• Greedy best-first search will, at each fork in the road, pick the path with the best value, which will be the lowest Manhattan distance in this case. Since the distance is easy to compute for any given square, we can label each one:
    maze with squares labeled by distance to B
    • Here, we see that the algorithm takes the path towards the best value at each fork. At the square with a value of 8, it took the left path since both possibilities had a value of 7, and since that was a dead end, it went back to the other path. but at the end reached a wall. So it will go backwards and take the next fork at the square with a value of 5, which will eventually lead us to the goal.
    • Our algorithm would only be calculating the heuristic for each square as it reaches them, but we’ve labeled all of them here to make them easier to visualize.
  • But even this algorithm might not find the most efficient path, since at first an inefficient path might look like a good choice:
    maze with two paths, one shorter with higher distance at first square, one longer with lower distance
    • Here, the first fork either goes to the left or up, and even though our goal is on the top right, the path going to the left actually ends up being shorter.
  • A* search, pronounced “A star search”, uses both the heuristic value of the path, as well as the distance it has already gone for that path.
  • In our example above, we can calculate that value at each step:
    maze with squares labeled by heuristic value + distance so far
    • At the first step, for example, we took one step and the square has a Manhattan distance of 16 from the goal, so the total value is 1+16. We repeat this, but eventually see that we could either be approximately 6 steps away, having taken 15 steps already (far right), or be 13 steps away, but only after taken 6 steps (far left).
    • So now we should go down the left path for a more efficient solution.
  • A* search will be optimal if we have an accurate heuristic. Ideally the heuristic is quick to calculate, so the search can be efficient overall.

Reinforcement Learning

  • One type of machine learning, where a computer can essentially learn from its experiences, is called reinforcement learning, which allows a computer to learn whether its actions at each step were positive or negative.
  • For example, consider a game where a player has to move to a goal, but if it encounters an obstacle (invisible to the player), then the game ends:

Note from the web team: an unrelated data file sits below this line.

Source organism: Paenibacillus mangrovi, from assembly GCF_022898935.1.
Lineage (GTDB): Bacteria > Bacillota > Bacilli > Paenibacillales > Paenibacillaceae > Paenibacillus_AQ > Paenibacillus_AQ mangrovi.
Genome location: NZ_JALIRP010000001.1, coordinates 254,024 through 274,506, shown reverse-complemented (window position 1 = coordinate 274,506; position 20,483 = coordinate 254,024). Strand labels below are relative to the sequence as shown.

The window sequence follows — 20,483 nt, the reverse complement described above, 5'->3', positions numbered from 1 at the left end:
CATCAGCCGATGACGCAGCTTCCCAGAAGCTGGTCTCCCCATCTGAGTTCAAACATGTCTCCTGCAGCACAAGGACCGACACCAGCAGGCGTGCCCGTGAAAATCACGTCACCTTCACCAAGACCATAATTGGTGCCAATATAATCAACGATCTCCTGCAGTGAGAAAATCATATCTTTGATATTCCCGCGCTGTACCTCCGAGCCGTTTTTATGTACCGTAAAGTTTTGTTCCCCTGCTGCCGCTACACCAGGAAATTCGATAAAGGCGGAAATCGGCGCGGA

grid of blocks, one yellow, one green, three red
    • Here, the player is the yellow circle, trying to move to the green block, with red obstacles in the map.
  • After each step, the computer learns which directions it can safely move in, and which ones will cause it to lose: grid of blocks, one yellow, one green, three red, with red and green lines indicating learning
    • The red lines indicate directions that the computer has learned to avoid, and green lines indicate directions that it has learned are safe.
  • Given enough attempts at this game, the computer will have figured out which sequence to take to the goal.
  • We can see that this algorithm is inefficient in finding the best path, too, so we want it to both explore, or try new actions, and exploit, or use actions it has done before that are safe.
  • This tradeoff might be done randomly:
    epsilon = 0.10
    if random() < epsilon:
        make a random move
        make the move with the highest value
    • With some probability, in this case 10%, our algorithm will explore, or make a random choice.
  • We take a look at an example of a robot learning how to flip pancakes, where its attempts failed over and over, until it eventually figured out how to move the pan.

Genetic Algorithms

  • Another approach is inspired by nature, where the most fit organisms survive and evolve over time. With genetic algorithms, many algorithms are created to try to solve some problem, and even though they might not be successful, the best ones will be mutated, or randomly changed, until we have a sufficiently good algorithm.
  • In pseudocode, we might have:
    make initial generation of candidates randomly
    repeat until successful:
        for each candidate:
            calculate candidate's fitness
        remove least fit candidates
        make new generation from remaining candidates
  • We see another example with a simulation of cars in a map, where many of them start and crash into walls right away, but some are using the sensors to avoid walls. And after enough generations of random changes to the best candidates, or the ones that drove the furthest, we end up with cars that can go very far without crashing.
  • These algorithms might reach some bottleneck, or local maximum, where they can no longer be improved by random mutations, and only some other totally different algorithms can be better.
  • Another application of these algorithms is in video recommendations, where a recommended video that is watched can be taken as positive reinforcement.

Neural Networks

  • In the human brain, neurons pass signals to one another to perform computations. A neural network is a collection of neurons, and we can simulate them digitally as well. We can have some number of neurons, or units, storing some value and performing some calculation on it before passing it along.
  • We can even have layers of units, each of which performing some calculation on its inputs, before passing its outputs on to the next: graph of units with arrows indicating connections from left to right
  • Deep learning refers to the use of these neural networks, combined with linear algebra, to solve some problem. Given enough input data, these neural networks can be trained to set its values and calculations to translate some inputs into outputs.
  • One application is handwriting recognition. After we label many images of handwritten digits with their actual value, we can train a neural network to recognize new images.
  • Similarly, emails can be labeled as legitimate or spam, and a neural network can learn to determine which category to place new emails into.
  • The key to these algorithms is a large amount of data, so these neural networks can be more accurate.
  • Images of humans can be generated with neural networks as well. At first, it might only be able to generate a small number of pixels. Then, given that image as input, it can add more details that are closer to images of humans, and eventually a convincing image can be generated.
  • One concern with machine learning is that there isn’t a lot of interpretability, or ability for humans to understand what the neural network is doing to come up with its outputs.